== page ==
A Geography of the European Union. A Regional and Economic Perspective By Garrett Nagle and Kris Spencer Oxford University Press Pounds 12
Managing Wilderness Regions By John Chaffey Hodder Stoughton Pounds 9.99
Landform Systems By Victoria Bishop and Robert Prosser HarperCollins Pounds 15.75
A Geography of the European Union is an outstandingly factual, up-to-date and well-presented treatment of a subject which is now central to all geography courses.
Its underlying theme is core: periphery tensions and contrasts within Europe; two photographs at the beginning of the book, taken in London and western Ireland, spell out this theme to all thoughtful readers of landscape.
Inevitably, most of the book deals with matters relating to the core: the decline of old industries and the emergence of new; problems inherent in developing affordable and fair agricultural and fisheries support and control policies for a diverse set of member states; the impact of industrial subsidies; the situation of the EU as a major player in an increasingly global, transnational economic system.
The book is magnificently illustrated, mainly with maps and diagrams. Every A-level teacher of geography should read it.
Managing Wilderness Regions is an excellent account for A-level students of the distribution, characteristics and relative security of the world's major areas so far almost untouched by human actions.
The world's wildscapes are viewed both as places for spiritual refreshment and as locations for scientific observations and experiments necessary to preserve the well-being of Earth and its inhabitants.
The book begins by defining "wilderness". It goes on to analyse the many and varied interactions between indigenous peoples, incomers and natural ecosystems. Strategies for sustainability and renewal are discussed in the face of threats from global tourism, resource exploitation and international politics. Case studies are drawn from all the continents. Aids to student learning are provided in the form of key ideas, essay titles, shorter questions and occasional decision-making exercises.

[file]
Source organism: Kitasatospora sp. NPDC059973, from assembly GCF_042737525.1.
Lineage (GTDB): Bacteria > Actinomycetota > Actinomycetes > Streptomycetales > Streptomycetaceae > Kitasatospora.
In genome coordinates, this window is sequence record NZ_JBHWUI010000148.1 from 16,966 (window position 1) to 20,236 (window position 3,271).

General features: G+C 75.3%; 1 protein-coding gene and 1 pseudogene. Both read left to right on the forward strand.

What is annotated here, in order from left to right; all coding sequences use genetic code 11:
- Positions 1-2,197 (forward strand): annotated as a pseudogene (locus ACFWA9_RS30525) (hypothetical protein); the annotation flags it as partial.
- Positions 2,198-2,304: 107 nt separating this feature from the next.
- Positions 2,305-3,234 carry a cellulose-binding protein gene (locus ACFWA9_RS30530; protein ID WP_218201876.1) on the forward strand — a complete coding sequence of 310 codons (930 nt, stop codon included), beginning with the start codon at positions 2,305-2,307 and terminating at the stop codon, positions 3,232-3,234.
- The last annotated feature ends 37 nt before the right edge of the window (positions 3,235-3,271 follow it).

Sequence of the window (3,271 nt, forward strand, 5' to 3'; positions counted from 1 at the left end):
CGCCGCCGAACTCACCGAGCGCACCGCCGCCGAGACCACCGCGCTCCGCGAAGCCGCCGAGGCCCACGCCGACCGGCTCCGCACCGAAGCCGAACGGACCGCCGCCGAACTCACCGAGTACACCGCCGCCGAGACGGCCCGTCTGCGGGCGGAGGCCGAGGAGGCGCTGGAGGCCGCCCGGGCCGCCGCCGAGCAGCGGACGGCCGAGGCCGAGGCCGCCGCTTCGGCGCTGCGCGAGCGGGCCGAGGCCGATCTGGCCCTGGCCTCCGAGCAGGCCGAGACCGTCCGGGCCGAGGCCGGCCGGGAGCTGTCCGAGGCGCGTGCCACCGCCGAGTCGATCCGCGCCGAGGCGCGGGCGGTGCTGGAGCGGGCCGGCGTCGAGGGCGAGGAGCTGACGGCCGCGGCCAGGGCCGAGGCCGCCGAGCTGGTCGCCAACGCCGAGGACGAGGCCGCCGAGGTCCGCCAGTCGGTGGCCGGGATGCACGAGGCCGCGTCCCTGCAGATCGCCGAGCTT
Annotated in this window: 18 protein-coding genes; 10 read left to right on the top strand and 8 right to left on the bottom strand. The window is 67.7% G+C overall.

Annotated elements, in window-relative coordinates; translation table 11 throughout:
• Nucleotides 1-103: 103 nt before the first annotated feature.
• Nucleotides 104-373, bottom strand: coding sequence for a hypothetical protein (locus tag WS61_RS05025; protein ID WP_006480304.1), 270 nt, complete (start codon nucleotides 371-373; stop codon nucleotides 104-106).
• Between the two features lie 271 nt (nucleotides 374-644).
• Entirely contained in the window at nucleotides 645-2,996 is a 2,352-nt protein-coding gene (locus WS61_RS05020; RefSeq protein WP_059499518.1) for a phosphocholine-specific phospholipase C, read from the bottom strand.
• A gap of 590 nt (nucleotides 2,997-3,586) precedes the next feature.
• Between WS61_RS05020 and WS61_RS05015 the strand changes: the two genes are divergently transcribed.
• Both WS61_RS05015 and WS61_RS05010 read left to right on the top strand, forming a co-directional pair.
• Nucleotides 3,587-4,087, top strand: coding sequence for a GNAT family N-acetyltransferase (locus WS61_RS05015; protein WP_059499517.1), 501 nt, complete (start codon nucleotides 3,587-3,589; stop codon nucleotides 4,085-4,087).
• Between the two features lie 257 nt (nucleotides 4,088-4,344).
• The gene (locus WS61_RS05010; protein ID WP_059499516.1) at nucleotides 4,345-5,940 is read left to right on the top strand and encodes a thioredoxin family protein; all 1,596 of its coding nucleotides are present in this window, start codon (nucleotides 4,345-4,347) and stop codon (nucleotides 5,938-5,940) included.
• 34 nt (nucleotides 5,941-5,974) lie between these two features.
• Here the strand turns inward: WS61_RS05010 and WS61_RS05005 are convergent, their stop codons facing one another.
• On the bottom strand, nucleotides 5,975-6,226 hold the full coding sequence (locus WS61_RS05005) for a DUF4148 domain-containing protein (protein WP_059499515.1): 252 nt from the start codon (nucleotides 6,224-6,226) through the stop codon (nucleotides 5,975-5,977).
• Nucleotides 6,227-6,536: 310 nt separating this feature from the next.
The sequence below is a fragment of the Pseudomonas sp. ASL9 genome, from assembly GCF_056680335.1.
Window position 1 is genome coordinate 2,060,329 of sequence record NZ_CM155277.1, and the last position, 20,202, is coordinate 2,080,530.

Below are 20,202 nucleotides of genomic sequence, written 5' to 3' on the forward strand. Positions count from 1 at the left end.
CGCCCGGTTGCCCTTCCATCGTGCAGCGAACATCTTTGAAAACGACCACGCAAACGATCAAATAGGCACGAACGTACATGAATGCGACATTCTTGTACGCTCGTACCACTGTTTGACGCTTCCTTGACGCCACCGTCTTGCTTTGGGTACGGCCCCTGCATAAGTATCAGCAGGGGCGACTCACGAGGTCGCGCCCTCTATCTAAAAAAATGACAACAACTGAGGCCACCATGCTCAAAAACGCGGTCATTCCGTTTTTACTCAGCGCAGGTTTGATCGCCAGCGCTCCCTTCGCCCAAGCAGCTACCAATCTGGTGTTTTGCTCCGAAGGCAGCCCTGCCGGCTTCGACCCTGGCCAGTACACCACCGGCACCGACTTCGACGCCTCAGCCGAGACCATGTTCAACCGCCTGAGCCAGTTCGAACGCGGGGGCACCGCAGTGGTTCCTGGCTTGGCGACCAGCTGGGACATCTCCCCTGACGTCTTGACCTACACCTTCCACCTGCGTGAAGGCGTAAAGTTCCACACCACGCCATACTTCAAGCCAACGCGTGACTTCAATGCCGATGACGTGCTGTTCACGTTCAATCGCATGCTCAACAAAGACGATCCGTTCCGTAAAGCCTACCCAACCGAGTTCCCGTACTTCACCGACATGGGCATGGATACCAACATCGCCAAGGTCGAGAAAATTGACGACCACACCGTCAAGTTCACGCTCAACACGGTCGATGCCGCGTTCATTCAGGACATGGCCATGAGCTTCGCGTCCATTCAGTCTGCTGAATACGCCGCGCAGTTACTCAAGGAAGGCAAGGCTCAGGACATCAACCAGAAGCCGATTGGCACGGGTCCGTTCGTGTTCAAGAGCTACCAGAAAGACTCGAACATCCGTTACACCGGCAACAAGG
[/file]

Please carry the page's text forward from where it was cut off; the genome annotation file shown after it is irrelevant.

Landform Systems is simply a very good A-level physical geography text. It is eminently readable and beautifully illustrated, with a lavish use of diagrams and colour photographs and elegant page layouts. A-level students of a wide range of ability and background experience should be inspired to go out and look at landscapes.
The book adopts a "system" approach, explained in chapter one, which students should read first. Subsequent chapters may be taken in any logical order. The book deals with rivers and the landforms they produce; coastal processes and forms; mechanisms and forms to be found in glaciated and edge-of-ice areas; and arid landscapes.
The human responses to and management of natural processes are described where appropriate. There are abundant examples and some longer case studies. In each chapter, learning is focused by the insertion of questions and summaries. There are sensible references, a glossary and an index.